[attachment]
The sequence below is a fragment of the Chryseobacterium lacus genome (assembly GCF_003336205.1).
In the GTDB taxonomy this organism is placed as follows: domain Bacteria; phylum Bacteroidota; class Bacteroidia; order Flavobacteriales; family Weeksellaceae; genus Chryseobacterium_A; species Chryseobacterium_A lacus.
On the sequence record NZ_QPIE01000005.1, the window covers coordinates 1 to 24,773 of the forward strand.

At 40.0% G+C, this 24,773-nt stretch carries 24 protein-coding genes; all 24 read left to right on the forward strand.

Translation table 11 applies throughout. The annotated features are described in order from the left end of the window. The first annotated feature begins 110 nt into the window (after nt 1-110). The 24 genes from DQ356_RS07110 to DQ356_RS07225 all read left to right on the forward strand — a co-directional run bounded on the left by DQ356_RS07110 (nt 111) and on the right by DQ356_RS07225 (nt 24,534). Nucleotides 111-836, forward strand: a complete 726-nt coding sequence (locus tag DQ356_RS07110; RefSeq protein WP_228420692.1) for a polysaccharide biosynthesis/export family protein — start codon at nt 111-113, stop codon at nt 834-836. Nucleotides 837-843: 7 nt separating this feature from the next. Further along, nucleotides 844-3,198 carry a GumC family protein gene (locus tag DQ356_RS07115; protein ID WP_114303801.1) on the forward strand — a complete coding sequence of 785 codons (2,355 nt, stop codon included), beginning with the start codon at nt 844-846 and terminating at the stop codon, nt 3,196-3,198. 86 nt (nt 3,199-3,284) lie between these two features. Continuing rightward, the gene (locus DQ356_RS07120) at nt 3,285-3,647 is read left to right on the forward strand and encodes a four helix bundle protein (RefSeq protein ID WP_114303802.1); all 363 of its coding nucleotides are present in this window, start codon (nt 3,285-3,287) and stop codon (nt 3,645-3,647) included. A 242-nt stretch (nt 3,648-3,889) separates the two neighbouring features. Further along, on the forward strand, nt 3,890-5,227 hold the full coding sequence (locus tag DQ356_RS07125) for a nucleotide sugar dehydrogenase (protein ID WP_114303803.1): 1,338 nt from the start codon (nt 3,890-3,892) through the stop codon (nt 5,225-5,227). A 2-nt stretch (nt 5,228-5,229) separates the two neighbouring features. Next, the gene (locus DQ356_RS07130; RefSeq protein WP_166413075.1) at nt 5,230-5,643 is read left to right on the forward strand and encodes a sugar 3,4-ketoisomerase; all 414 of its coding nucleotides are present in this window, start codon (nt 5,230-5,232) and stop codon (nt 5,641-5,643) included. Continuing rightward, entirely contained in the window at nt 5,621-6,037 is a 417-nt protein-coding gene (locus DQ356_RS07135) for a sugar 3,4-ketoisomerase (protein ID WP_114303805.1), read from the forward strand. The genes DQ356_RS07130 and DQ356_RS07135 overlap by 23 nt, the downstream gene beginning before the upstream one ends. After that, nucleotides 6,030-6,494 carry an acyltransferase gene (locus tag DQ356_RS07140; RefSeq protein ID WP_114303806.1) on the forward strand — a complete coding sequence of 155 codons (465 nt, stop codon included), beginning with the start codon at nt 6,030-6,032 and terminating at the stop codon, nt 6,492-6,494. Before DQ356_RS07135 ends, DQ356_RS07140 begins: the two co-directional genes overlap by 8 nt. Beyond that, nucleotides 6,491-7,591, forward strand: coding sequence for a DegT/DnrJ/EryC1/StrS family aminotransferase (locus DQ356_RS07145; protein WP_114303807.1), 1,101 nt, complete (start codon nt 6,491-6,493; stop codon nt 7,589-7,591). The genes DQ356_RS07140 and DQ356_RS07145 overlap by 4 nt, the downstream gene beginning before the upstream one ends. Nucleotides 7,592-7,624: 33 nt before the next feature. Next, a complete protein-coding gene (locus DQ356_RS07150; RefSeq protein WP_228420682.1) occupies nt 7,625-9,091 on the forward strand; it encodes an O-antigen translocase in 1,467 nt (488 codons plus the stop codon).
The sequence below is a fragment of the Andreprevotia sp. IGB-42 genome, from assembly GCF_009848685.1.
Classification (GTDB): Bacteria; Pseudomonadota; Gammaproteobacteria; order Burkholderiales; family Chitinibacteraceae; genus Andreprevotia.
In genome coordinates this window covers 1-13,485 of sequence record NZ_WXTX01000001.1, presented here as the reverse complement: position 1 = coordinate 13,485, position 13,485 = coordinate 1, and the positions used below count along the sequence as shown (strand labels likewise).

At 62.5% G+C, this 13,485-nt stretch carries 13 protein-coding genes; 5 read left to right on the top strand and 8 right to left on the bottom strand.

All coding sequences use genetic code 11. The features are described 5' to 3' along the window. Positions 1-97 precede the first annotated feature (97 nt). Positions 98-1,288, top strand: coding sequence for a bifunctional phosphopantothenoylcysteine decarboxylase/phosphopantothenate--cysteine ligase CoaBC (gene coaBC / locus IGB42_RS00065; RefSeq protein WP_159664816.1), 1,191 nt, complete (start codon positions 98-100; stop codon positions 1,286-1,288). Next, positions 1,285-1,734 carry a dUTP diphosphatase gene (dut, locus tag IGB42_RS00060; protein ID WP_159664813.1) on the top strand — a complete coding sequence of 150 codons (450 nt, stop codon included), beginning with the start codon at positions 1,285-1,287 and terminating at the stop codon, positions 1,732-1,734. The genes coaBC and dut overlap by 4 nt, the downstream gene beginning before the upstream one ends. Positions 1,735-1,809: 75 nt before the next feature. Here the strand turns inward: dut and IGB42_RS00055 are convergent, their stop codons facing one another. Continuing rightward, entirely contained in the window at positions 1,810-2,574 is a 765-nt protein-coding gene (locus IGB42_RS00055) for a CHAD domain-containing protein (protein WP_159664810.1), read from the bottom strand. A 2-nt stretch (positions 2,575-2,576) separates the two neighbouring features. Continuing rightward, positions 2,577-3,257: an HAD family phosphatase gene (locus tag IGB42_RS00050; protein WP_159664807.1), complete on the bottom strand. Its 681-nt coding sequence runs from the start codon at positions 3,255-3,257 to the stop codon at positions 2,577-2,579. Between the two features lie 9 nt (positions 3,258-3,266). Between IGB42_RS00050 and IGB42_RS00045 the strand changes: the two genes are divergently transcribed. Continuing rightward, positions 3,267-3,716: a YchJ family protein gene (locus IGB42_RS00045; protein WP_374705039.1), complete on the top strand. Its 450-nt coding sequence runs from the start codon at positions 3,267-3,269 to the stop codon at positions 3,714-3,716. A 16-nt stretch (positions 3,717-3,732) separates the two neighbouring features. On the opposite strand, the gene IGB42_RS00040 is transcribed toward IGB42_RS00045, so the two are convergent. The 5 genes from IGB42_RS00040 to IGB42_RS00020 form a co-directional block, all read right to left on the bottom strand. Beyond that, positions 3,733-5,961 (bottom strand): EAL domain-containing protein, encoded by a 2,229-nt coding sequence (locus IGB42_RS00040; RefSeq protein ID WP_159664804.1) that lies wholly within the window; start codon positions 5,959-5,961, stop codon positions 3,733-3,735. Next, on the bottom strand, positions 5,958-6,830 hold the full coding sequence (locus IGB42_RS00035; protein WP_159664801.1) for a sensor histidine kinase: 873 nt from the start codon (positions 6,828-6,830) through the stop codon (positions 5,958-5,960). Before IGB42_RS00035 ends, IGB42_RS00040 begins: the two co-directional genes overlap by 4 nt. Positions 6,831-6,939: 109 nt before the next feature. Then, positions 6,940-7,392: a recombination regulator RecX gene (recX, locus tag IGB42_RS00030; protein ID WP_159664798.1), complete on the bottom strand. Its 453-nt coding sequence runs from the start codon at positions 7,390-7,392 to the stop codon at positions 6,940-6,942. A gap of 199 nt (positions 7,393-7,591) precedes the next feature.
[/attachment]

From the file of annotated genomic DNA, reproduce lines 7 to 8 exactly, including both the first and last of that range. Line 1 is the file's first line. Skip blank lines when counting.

Classification (GTDB): Bacteria; Pseudomonadota; Gammaproteobacteria; order Burkholderiales; family Chitinibacteraceae; genus Andreprevotia.
In genome coordinates this window covers 1-13,485 of sequence record NZ_WXTX01000001.1, presented here as the reverse complement: position 1 = coordinate 13,485, position 13,485 = coordinate 1, and the positions used below count along the sequence as shown (strand labels likewise).